Taking over the world is a lot of fun, but I sometimes wonder if it’s a bad idea. And even if you personally don’t like colonizing, it’s quite likely there are parts of your games you might want to reconsider.

I should probably explain.  I am obsessed with strategy games. I especially like the historical ones that allow me to establish and grow European colonies in the Americas and other parts of the world. After a couple of weeks of playing the sprawling empire-builder Europa Universalis IV (EU4) back in May, I had to stop, because I couldn’t make myself go to bed before 2 am. Maybe I like these games because they are definitely not Mario or Call of Duty: I have terrible reflexes. I know part of the appeal is how strategy games force to me to think, and think hard. But I’m also pretty certain that part of the reason I like these games is the narrative, and that’s where the problems start.

Until I really think through what it means to colonize an already-settled territory, it’s hard for me to really play EU4 in a thoughtful way.

EU4 doesn’t have a story in the same sense as The Last of Us, or even Divekick. There are no cutscenes or fleshed-out characters. But it’s still very narrative: it allows the player to reenact the experience of nations exploring uncharted territory, expanding via colonization or conquest, economically exploiting untapped resources or labour forces, and exterminating obstacles such as hostile people groups. This is the 4X story (explore, expand, exploit, exterminate). And because most players have at least a rough sense of the conquest of the so-called New World, the richer a player’s understanding, the more that person can imagine being a part of that historical process.

If you are like me, you grew up with the heroic narrative of the European experience in the Americas. Faced by potentially overwhelming obstacles of bad weather, disease, crop failure, hostile natives, and screwed up politics back in the home country, small bands of hardy folk managed to utilize simple technology to carve a settled and increasingly prosperous land out of a sullen and uncooperative wilderness. You know the stories: Magellan sailing around the world, Peter Minuit founding New Amsterdam, Cortes conquering the Aztecs, and so on. It is fun to be part of that story.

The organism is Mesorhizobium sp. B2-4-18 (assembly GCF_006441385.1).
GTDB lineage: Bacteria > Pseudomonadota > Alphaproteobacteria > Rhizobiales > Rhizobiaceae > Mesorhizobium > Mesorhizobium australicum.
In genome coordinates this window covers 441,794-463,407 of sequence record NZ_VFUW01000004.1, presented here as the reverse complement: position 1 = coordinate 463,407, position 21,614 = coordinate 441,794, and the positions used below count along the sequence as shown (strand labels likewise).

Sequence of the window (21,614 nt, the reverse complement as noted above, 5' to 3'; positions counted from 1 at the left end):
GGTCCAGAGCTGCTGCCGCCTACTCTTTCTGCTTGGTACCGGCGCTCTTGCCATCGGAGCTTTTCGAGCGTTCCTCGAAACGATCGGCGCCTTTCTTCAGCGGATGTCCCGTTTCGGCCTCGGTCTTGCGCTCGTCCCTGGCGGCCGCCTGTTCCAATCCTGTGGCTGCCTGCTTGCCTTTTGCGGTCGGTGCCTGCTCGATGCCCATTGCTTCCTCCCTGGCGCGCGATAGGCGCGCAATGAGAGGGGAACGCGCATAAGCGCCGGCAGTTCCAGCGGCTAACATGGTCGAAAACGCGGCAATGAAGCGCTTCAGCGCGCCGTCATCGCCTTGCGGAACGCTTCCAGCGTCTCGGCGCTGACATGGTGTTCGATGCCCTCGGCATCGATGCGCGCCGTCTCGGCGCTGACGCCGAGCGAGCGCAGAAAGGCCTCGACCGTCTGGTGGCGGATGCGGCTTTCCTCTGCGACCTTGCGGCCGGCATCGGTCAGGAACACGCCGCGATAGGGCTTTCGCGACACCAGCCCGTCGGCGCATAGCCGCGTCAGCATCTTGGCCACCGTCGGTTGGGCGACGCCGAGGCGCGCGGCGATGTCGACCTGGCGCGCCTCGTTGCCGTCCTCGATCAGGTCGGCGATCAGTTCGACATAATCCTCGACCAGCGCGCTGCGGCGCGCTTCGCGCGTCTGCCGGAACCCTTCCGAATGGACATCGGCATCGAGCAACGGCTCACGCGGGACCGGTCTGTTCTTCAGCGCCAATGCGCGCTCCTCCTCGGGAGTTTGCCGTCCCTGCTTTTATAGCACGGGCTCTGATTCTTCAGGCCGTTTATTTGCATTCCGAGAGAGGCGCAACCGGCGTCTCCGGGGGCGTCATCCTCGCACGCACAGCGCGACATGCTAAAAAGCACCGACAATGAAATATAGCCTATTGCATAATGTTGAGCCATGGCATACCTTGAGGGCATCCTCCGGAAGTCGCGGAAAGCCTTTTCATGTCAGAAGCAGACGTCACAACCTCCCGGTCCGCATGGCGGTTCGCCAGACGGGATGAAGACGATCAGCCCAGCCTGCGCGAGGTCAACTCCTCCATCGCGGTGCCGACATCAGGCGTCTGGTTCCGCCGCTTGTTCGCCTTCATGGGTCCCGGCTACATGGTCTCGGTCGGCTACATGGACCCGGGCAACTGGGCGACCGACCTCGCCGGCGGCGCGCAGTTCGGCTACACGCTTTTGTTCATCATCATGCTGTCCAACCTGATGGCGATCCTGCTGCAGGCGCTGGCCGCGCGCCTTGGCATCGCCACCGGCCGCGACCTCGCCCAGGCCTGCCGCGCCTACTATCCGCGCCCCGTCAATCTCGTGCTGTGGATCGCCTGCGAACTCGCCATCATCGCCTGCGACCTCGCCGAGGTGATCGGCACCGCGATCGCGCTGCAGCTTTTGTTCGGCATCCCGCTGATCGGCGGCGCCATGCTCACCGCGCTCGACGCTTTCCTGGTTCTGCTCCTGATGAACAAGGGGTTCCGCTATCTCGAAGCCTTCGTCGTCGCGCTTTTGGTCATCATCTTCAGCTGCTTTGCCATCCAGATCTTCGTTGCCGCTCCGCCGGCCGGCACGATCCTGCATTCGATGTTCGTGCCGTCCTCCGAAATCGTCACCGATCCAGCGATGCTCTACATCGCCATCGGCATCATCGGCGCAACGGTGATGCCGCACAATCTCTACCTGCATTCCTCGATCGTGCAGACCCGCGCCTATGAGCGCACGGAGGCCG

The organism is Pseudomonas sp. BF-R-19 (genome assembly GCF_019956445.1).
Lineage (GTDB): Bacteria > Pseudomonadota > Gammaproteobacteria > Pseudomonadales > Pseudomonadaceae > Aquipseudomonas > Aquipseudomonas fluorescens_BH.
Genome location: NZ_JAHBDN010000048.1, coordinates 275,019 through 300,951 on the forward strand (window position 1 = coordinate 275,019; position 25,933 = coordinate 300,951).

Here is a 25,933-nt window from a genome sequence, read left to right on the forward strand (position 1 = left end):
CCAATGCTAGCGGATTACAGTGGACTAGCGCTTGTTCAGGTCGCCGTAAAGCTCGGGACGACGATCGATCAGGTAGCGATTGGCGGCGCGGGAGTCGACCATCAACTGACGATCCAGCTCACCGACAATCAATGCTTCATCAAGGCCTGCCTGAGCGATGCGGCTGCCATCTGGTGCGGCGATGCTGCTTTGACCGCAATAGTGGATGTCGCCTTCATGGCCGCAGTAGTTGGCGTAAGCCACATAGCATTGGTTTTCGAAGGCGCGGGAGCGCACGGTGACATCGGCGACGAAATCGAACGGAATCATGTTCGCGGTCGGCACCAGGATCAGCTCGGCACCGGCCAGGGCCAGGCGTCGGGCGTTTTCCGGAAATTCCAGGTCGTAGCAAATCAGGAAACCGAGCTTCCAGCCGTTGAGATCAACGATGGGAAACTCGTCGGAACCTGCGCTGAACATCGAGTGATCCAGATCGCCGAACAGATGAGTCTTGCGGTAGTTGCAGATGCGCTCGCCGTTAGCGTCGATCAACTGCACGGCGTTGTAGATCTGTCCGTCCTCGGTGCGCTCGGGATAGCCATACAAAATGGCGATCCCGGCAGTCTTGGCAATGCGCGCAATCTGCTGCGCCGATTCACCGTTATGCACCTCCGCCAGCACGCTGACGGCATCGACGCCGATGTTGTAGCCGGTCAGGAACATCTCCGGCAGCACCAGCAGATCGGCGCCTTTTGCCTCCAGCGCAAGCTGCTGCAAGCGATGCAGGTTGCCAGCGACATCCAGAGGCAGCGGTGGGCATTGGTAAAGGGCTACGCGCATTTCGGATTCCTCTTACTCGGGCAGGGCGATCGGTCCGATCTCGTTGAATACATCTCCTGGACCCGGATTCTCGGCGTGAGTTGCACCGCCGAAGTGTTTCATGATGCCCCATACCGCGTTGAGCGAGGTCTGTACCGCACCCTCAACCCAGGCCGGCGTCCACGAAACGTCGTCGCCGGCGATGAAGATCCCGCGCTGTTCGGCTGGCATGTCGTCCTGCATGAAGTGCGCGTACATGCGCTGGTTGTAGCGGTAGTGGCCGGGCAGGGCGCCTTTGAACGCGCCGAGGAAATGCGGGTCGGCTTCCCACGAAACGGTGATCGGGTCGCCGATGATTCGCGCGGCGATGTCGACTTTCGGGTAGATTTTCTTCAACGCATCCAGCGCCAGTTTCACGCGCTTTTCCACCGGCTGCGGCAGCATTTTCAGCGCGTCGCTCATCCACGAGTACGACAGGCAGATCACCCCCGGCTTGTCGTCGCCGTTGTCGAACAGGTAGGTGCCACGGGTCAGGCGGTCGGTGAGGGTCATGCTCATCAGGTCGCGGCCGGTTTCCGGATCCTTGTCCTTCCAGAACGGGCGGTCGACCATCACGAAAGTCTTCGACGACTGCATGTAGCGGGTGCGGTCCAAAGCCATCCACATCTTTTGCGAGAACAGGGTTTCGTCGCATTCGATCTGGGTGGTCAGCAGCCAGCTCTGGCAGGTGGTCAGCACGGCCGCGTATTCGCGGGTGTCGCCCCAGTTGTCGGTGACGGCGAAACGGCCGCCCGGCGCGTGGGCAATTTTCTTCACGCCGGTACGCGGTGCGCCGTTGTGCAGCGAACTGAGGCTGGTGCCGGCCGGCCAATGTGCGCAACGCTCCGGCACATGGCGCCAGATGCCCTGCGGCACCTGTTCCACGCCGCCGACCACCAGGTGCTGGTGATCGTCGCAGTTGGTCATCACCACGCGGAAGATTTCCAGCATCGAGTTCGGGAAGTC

But of course, we know that wasn’t the whole story. Brave and hardy as these Europeans were, they also spread misery, oppression and death wherever they went. If you haven’t heard this side of the story, you’ve been hiding under a rock. European disease probably killed over half the population of the Caribbean basin (that’s millions of people!). Entire civilizations were wiped out, others enslaved, and still others assimilated or treated like dirt for having the wrong skin colour or language. You might bridle at what you perceive as political correctness, dear reader, but the facts of these travesties are, as a whole, undeniable. It really, really sucked to be on the wrong side of the colonization narrative.

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So take a look at how EU4 deals with this. To start with, everything’s done at the level of a global maps. Units are little men walking on this map. The game can’t avoid the conquest and assimilation stuff, so it deals with it at a high level. The European power sends a colonist to establish a colony in a territory that has a native population ranked by numbers, how likely they are to attack, and how fierce they are in attack. They can give a trade bonus if properly placated, and when the colony reaches city status, the native population disappears, assimilated by the Europeans. That’s it. An entire people group seen as either an obstacle or resource, and nothing more. And it’s bloodless.

Now, of course, everything in the game is simplified from real life, and everything is presented at a high level without details—building extra fortifications simply changes some icons. The player has to imagine settlers clearing fields, building shelter, trading with neighbors, and so on. But it is also possible to imagine genocide and slavery, even if the game discourages such icky thoughts.